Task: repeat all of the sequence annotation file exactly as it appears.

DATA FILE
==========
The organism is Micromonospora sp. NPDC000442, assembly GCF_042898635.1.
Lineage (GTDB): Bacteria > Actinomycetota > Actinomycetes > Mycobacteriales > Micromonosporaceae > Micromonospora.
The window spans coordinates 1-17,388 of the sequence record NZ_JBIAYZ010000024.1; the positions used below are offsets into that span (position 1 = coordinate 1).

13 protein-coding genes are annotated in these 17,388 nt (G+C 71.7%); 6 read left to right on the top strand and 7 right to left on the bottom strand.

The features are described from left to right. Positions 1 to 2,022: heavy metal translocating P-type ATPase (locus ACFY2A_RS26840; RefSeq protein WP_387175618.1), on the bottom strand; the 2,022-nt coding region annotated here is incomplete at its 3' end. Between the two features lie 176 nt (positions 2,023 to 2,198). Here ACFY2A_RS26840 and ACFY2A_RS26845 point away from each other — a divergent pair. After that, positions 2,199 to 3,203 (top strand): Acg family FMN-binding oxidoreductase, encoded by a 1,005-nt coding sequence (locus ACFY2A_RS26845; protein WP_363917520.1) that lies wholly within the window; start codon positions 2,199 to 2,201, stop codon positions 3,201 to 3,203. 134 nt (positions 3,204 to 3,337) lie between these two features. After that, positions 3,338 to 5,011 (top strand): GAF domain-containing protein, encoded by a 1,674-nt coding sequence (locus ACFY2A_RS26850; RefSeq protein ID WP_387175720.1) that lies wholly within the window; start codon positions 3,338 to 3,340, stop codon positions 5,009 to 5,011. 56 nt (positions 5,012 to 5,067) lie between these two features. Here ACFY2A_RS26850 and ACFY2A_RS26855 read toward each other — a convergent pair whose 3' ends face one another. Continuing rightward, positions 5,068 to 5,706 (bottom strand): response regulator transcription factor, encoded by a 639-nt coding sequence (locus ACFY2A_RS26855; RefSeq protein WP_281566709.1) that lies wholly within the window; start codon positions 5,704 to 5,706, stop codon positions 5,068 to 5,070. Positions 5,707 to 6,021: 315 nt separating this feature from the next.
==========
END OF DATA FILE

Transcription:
The organism is Micromonospora sp. NPDC000442, assembly GCF_042898635.1.
Lineage (GTDB): Bacteria > Actinomycetota > Actinomycetes > Mycobacteriales > Micromonosporaceae > Micromonospora.
The window spans coordinates 1-17,388 of the sequence record NZ_JBIAYZ010000024.1; the positions used below are offsets into that span (position 1 = coordinate 1).

13 protein-coding genes are annotated in these 17,388 nt (G+C 71.7%); 6 read left to right on the top strand and 7 right to left on the bottom strand.

The features are described from left to right. Positions 1 to 2,022: heavy metal translocating P-type ATPase (locus ACFY2A_RS26840; RefSeq protein WP_387175618.1), on the bottom strand; the 2,022-nt coding region annotated here is incomplete at its 3' end. Between the two features lie 176 nt (positions 2,023 to 2,198). Here ACFY2A_RS26840 and ACFY2A_RS26845 point away from each other — a divergent pair. After that, positions 2,199 to 3,203 (top strand): Acg family FMN-binding oxidoreductase, encoded by a 1,005-nt coding sequence (locus ACFY2A_RS26845; protein WP_363917520.1) that lies wholly within the window; start codon positions 2,199 to 2,201, stop codon positions 3,201 to 3,203. 134 nt (positions 3,204 to 3,337) lie between these two features. After that, positions 3,338 to 5,011 (top strand): GAF domain-containing protein, encoded by a 1,674-nt coding sequence (locus ACFY2A_RS26850; RefSeq protein ID WP_387175720.1) that lies wholly within the window; start codon positions 3,338 to 3,340, stop codon positions 5,009 to 5,011. 56 nt (positions 5,012 to 5,067) lie between these two features. Here ACFY2A_RS26850 and ACFY2A_RS26855 read toward each other — a convergent pair whose 3' ends face one another. Continuing rightward, positions 5,068 to 5,706 (bottom strand): response regulator transcription factor, encoded by a 639-nt coding sequence (locus ACFY2A_RS26855; RefSeq protein WP_281566709.1) that lies wholly within the window; start codon positions 5,704 to 5,706, stop codon positions 5,068 to 5,070. Positions 5,707 to 6,021: 315 nt separating this feature from the next.